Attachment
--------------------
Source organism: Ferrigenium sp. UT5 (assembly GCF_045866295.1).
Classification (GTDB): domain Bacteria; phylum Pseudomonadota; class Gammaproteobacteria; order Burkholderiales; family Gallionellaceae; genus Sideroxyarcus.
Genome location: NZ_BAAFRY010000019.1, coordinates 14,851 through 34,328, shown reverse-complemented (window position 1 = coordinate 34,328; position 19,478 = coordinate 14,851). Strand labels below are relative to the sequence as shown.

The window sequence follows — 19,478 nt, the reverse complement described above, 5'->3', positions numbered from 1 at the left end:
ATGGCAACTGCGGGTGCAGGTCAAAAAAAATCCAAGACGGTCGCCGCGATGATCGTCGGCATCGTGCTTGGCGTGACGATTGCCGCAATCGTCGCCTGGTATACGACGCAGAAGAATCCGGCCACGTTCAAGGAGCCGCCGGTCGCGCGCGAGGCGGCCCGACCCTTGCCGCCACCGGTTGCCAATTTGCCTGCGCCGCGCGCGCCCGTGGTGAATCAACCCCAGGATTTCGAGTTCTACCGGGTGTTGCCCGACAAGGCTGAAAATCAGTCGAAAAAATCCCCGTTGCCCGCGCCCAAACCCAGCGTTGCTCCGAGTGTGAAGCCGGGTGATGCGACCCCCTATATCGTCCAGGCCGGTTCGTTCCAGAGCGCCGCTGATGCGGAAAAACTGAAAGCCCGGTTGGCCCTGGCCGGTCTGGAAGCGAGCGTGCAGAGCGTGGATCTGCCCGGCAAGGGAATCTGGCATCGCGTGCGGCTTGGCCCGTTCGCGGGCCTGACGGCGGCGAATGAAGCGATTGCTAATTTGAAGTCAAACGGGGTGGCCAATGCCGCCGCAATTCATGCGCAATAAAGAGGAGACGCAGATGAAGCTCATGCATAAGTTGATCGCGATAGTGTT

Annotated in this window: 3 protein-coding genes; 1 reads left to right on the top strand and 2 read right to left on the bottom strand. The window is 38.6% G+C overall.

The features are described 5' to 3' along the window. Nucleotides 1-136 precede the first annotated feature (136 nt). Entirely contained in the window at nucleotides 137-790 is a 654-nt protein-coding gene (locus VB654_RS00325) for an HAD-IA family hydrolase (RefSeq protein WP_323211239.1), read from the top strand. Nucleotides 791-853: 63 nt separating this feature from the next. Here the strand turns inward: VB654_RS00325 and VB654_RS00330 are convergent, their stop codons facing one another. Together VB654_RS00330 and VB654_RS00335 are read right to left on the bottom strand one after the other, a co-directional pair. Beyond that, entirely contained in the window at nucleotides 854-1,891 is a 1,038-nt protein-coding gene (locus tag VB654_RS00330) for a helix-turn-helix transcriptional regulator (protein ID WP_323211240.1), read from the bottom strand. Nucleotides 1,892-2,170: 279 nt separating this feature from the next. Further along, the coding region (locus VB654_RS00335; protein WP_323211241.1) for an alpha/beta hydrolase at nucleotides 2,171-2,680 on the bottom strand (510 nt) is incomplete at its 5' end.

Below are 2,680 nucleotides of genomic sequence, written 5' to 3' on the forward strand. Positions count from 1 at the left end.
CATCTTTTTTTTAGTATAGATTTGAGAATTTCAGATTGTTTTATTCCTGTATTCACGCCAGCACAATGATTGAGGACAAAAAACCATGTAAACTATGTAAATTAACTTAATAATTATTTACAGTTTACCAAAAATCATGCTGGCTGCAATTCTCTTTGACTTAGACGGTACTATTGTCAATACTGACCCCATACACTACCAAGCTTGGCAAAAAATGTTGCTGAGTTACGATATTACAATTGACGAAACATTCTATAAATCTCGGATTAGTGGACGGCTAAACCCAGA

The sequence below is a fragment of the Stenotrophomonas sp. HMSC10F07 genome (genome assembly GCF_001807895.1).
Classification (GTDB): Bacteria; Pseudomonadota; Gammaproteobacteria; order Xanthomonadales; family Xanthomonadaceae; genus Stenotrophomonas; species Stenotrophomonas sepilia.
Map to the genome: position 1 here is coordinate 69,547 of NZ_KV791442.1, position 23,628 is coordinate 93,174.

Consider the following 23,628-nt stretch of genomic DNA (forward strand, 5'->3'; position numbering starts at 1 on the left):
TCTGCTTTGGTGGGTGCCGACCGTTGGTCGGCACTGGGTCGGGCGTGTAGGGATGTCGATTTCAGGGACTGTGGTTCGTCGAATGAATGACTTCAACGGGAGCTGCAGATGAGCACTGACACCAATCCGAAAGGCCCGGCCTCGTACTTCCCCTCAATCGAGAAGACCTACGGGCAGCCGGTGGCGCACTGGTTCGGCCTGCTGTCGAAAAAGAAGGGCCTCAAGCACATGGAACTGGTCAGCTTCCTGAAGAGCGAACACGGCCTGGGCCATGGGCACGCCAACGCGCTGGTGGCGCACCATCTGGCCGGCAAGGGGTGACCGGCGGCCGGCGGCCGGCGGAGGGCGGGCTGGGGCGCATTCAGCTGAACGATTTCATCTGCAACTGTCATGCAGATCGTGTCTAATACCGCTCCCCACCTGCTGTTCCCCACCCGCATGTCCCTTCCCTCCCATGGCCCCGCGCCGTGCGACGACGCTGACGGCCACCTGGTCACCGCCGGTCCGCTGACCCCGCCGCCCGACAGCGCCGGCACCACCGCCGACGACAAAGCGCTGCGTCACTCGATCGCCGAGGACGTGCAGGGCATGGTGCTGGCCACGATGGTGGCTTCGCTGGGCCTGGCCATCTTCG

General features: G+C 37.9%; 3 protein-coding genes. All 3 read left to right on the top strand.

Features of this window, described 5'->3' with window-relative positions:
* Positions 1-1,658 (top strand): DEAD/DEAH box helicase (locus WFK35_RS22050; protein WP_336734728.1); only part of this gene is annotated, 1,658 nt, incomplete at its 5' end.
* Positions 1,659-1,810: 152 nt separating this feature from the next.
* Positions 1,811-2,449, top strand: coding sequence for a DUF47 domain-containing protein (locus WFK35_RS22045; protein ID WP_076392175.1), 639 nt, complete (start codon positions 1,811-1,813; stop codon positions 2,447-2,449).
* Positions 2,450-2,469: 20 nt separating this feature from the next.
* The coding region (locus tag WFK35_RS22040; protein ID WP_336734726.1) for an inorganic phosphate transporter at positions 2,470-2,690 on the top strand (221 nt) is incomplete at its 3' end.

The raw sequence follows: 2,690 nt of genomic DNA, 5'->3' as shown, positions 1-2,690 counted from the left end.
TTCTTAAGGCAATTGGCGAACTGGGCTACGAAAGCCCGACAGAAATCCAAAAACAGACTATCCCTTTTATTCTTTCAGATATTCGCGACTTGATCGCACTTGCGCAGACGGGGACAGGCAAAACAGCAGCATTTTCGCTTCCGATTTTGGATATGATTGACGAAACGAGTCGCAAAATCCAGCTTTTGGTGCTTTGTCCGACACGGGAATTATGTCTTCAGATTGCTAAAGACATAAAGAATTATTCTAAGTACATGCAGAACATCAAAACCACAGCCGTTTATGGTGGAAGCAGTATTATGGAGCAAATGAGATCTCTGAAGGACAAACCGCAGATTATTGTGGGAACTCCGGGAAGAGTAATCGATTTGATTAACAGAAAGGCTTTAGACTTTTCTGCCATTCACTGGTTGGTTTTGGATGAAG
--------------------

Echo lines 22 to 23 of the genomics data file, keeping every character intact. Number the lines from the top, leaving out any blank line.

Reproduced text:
The raw sequence follows: 2,690 nt of genomic DNA, 5'->3' as shown, positions 1-2,690 counted from the left end.
TTCTTAAGGCAATTGGCGAACTGGGCTACGAAAGCCCGACAGAAATCCAAAAACAGACTATCCCTTTTATTCTTTCAGATATTCGCGACTTGATCGCACTTGCGCAGACGGGGACAGGCAAAACAGCAGCATTTTCGCTTCCGATTTTGGATATGATTGACGAAACGAGTCGCAAAATCCAGCTTTTGGTGCTTTGTCCGACACGGGAATTATGTCTTCAGATTGCTAAAGACATAAAGAATTATTCTAAGTACATGCAGAACATCAAAACCACAGCCGTTTATGGTGGAAGCAGTATTATGGAGCAAATGAGATCTCTGAAGGACAAACCGCAGATTATTGTGGGAACTCCGGGAAGAGTAATCGATTTGATTAACAGAAAGGCTTTAGACTTTTCTGCCATTCACTGGTTGGTTTTGGATGAAG